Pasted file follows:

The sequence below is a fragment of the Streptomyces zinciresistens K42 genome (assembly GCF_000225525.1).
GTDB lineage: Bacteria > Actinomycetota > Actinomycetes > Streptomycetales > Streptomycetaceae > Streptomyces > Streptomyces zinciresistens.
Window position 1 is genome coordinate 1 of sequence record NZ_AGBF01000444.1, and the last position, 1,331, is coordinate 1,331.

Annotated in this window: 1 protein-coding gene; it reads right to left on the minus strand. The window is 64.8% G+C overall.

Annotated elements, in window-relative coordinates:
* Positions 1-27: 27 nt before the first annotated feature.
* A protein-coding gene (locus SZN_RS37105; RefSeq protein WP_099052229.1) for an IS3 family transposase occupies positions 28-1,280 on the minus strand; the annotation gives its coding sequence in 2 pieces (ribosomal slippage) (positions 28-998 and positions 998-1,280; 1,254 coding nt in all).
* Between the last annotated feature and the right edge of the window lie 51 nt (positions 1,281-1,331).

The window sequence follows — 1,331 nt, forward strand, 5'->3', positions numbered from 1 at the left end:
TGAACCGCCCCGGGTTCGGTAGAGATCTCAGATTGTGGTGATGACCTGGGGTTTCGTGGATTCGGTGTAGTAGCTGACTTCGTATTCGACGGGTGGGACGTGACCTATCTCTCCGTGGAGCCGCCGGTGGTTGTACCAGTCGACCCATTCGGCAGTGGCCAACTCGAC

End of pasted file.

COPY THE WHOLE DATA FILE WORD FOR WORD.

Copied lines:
The sequence below is a fragment of the Streptomyces zinciresistens K42 genome (assembly GCF_000225525.1).
GTDB lineage: Bacteria > Actinomycetota > Actinomycetes > Streptomycetales > Streptomycetaceae > Streptomyces > Streptomyces zinciresistens.
Window position 1 is genome coordinate 1 of sequence record NZ_AGBF01000444.1, and the last position, 1,331, is coordinate 1,331.

Annotated in this window: 1 protein-coding gene; it reads right to left on the minus strand. The window is 64.8% G+C overall.

Annotated elements, in window-relative coordinates:
* Positions 1-27: 27 nt before the first annotated feature.
* A protein-coding gene (locus SZN_RS37105; RefSeq protein WP_099052229.1) for an IS3 family transposase occupies positions 28-1,280 on the minus strand; the annotation gives its coding sequence in 2 pieces (ribosomal slippage) (positions 28-998 and positions 998-1,280; 1,254 coding nt in all).
* Between the last annotated feature and the right edge of the window lie 51 nt (positions 1,281-1,331).

The window sequence follows — 1,331 nt, forward strand, 5'->3', positions numbered from 1 at the left end:
TGAACCGCCCCGGGTTCGGTAGAGATCTCAGATTGTGGTGATGACCTGGGGTTTCGTGGATTCGGTGTAGTAGCTGACTTCGTATTCGACGGGTGGGACGTGACCTATCTCTCCGTGGAGCCGCCGGTGGTTGTACCAGTCGACCCATTCGGCAGTGGCCAACTCGAC